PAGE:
Saturday, September 09, 2006



I'm just back from the Festivaletteratura, Italy's largest literary festival and what may soon become a required stop for anyone who wants to bookend their summers between the Hay festival and a trip to Italy. Like Hay, it's held in an impossibly gorgeous old town (Mantova). But because Italian bookstores are dense with translated work -- the children's author Bianca Pitzorno estimated to me that roughly 70% of their bestsellers are foreign translations -- it means that there's a very noticeable international presence among the authors there. Aside from yours truly, David Sedaris, Julia Kristeva, and Jasper Fforde were all in town for it too.

So, really: you should go next year. It's pretty awesome.

The first thing I learned in Italy: apparently most of my readers are there, and not America. Who knew? This is the first time that I have ever sold out an event, or been ambushed by photographers at the door.

The second thing I learned: even if you're not particularly fond of coffee, it is possible to become addicted to really well-made cappuccinos.

The third thing I learned: that I cannot recommend five books to anybody.

Bizarrely, in the course of 10 interviews in a row on Wednesday alone -- a guaranteed way to lose your grip on reality, incidentally -- I was asked 5 times in succession: "Name 5 books that everyone should own." The first to throw this spanner into my gears was a TV crew from RAI 1, one of the national channels. My response: to stand stunned for a moment and then say, "Turn off the camera. I need a minute."

Eventually, I gave them this response: "Everybody should have five books that they haven't seen in anybody else's house."

I thought that was that, until the next interviewer asked the same question. And the next. And the next. Finally, sitting between translator Nicola Nobili and journalist Stefano Salis at a public interview in the Giardino di casa Martinia, I was cornered by the (friendly) crowd:

"What five books should every home have?"

At first, I responded: "I recommend books to individuals. I can't imagine recommending one book to everybody.... if someone tried that on me, I'd run in the other direction."

"Thank you for explaining this," one member of the audience said while a translator whispered simultaneously in my ear. "Now, tell us: what are the five books?"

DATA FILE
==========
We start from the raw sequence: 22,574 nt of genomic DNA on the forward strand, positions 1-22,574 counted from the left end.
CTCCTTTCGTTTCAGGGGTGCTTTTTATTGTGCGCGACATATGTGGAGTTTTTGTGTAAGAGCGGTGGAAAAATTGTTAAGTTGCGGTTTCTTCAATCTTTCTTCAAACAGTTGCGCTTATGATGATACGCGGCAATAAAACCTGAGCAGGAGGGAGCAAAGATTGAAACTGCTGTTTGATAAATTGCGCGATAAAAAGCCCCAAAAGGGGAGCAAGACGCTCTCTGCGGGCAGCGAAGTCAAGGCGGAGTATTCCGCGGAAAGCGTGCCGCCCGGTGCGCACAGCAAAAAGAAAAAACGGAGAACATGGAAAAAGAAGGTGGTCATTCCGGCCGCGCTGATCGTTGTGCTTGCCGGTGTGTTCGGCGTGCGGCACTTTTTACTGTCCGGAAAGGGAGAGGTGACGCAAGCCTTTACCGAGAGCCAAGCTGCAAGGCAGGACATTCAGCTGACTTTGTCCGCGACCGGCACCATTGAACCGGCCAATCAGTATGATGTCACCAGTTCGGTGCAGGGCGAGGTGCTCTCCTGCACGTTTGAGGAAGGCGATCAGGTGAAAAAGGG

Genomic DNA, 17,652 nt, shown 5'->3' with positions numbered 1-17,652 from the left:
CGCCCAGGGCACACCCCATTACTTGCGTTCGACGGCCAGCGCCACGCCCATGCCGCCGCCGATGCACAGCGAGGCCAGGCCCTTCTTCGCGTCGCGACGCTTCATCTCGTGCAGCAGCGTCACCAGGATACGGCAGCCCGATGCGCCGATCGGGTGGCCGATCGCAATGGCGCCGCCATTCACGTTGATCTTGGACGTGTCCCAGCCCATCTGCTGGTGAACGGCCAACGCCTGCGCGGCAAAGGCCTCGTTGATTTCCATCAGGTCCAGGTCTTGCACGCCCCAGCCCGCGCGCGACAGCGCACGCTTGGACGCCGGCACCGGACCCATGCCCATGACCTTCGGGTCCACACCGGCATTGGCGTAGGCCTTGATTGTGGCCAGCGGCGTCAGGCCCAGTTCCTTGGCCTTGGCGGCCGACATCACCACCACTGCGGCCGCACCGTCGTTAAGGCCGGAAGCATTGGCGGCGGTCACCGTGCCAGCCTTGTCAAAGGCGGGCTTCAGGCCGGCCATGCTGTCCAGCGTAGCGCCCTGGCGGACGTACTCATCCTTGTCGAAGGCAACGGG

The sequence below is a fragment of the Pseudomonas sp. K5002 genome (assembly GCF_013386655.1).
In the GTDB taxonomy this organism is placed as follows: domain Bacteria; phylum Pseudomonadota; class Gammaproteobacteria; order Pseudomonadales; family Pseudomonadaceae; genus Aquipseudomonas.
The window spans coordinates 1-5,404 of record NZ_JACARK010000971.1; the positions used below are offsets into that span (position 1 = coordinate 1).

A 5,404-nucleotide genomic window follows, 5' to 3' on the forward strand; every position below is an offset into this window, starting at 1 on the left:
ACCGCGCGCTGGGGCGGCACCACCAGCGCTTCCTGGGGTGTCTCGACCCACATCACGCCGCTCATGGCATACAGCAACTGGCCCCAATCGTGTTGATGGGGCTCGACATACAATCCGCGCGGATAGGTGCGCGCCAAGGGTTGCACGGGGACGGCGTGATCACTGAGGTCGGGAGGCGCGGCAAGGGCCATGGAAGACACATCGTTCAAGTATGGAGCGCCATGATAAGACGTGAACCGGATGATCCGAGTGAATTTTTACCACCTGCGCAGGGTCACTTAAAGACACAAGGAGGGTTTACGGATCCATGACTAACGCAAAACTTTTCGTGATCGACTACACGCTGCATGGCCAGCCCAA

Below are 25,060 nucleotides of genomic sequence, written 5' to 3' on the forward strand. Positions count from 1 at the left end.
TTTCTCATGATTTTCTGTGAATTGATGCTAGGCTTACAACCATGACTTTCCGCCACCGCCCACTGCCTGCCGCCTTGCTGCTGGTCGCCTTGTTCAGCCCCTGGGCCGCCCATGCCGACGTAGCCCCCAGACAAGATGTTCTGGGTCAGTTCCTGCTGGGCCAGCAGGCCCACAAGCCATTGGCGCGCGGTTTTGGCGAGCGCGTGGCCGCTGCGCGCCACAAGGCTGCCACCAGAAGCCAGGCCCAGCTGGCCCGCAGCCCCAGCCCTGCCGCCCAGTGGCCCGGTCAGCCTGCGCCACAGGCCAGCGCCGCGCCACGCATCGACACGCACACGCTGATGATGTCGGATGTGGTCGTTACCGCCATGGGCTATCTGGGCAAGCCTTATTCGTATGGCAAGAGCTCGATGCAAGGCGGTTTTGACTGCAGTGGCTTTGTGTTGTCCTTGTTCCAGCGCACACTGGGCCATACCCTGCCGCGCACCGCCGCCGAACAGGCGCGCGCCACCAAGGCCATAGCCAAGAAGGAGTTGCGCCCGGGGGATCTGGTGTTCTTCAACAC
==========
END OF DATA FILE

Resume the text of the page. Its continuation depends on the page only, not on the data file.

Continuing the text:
"Ok," I sighed. "I'll give you one. Three Men in a Boat, by Jerome K Jerome. It's not edifying, and it's not morally or philosophically elevating. But it has the warmth of human presence -- and that is the highest praise I give to a book."

"Thank you," came a response. "You have four to go."

So I gave them one at a time, though they had to pry them out of me in successive questions: Dodie Smith's I Capture the Castle, Lee Meriwether's A Tramp Trip: How to See Europe on 50 Cents a Day, Religio Medici by Thomas Browne, and Burton's Anatomy of Melancholy. They were not, I explained, five books for every home, nor were they five books for for all time. They were just five books on my mind that week.

I'm not sure that I can explain my resistance to issuing a personal canon, but I'm even more bewildered by the desire for one. To, the personal search for books is at least half the point: and it is utterly dependent on whatever odd cicrumstances, moods, and places happen to converge on any given day. Moreover, my stock of books constantly shifts every time I move house. I reevaluate what each book means to me, and whether I even want to keep it around.

But in retrospect, I suppose the question was really a simpler one, and had little to do with canons at all. At least, I hope so. At its root, it is simply a variation on "Tell us about yourself."

Strangely, for a memoirist, I really have no idea how to answer that question either.

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